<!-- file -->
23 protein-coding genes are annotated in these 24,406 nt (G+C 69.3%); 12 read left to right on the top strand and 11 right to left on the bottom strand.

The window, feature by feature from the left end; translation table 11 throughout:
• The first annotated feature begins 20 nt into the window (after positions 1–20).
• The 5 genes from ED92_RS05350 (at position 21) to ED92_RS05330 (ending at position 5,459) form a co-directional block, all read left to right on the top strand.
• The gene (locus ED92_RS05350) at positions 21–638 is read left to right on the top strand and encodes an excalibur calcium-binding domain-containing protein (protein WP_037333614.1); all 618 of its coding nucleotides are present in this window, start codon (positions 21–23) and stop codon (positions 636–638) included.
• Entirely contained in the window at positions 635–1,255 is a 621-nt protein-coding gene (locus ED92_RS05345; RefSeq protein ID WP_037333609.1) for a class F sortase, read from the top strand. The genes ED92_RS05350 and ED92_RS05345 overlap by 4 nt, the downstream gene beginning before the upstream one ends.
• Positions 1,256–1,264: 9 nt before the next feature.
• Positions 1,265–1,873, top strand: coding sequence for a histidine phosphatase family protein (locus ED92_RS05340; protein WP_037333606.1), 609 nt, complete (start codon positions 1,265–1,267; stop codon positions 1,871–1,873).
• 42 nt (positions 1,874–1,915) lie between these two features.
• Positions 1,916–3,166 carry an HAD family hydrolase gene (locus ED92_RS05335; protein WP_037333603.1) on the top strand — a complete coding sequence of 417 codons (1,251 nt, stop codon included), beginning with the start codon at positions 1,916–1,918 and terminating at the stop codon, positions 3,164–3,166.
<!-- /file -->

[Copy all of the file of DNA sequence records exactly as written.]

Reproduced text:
23 protein-coding genes are annotated in these 24,406 nt (G+C 69.3%); 12 read left to right on the top strand and 11 right to left on the bottom strand.

The window, feature by feature from the left end; translation table 11 throughout:
• The first annotated feature begins 20 nt into the window (after positions 1–20).
• The 5 genes from ED92_RS05350 (at position 21) to ED92_RS05330 (ending at position 5,459) form a co-directional block, all read left to right on the top strand.
• The gene (locus ED92_RS05350) at positions 21–638 is read left to right on the top strand and encodes an excalibur calcium-binding domain-containing protein (protein WP_037333614.1); all 618 of its coding nucleotides are present in this window, start codon (positions 21–23) and stop codon (positions 636–638) included.
• Entirely contained in the window at positions 635–1,255 is a 621-nt protein-coding gene (locus ED92_RS05345; RefSeq protein ID WP_037333609.1) for a class F sortase, read from the top strand. The genes ED92_RS05350 and ED92_RS05345 overlap by 4 nt, the downstream gene beginning before the upstream one ends.
• Positions 1,256–1,264: 9 nt before the next feature.
• Positions 1,265–1,873, top strand: coding sequence for a histidine phosphatase family protein (locus ED92_RS05340; protein WP_037333606.1), 609 nt, complete (start codon positions 1,265–1,267; stop codon positions 1,871–1,873).
• 42 nt (positions 1,874–1,915) lie between these two features.
• Positions 1,916–3,166 carry an HAD family hydrolase gene (locus ED92_RS05335; protein WP_037333603.1) on the top strand — a complete coding sequence of 417 codons (1,251 nt, stop codon included), beginning with the start codon at positions 1,916–1,918 and terminating at the stop codon, positions 3,164–3,166.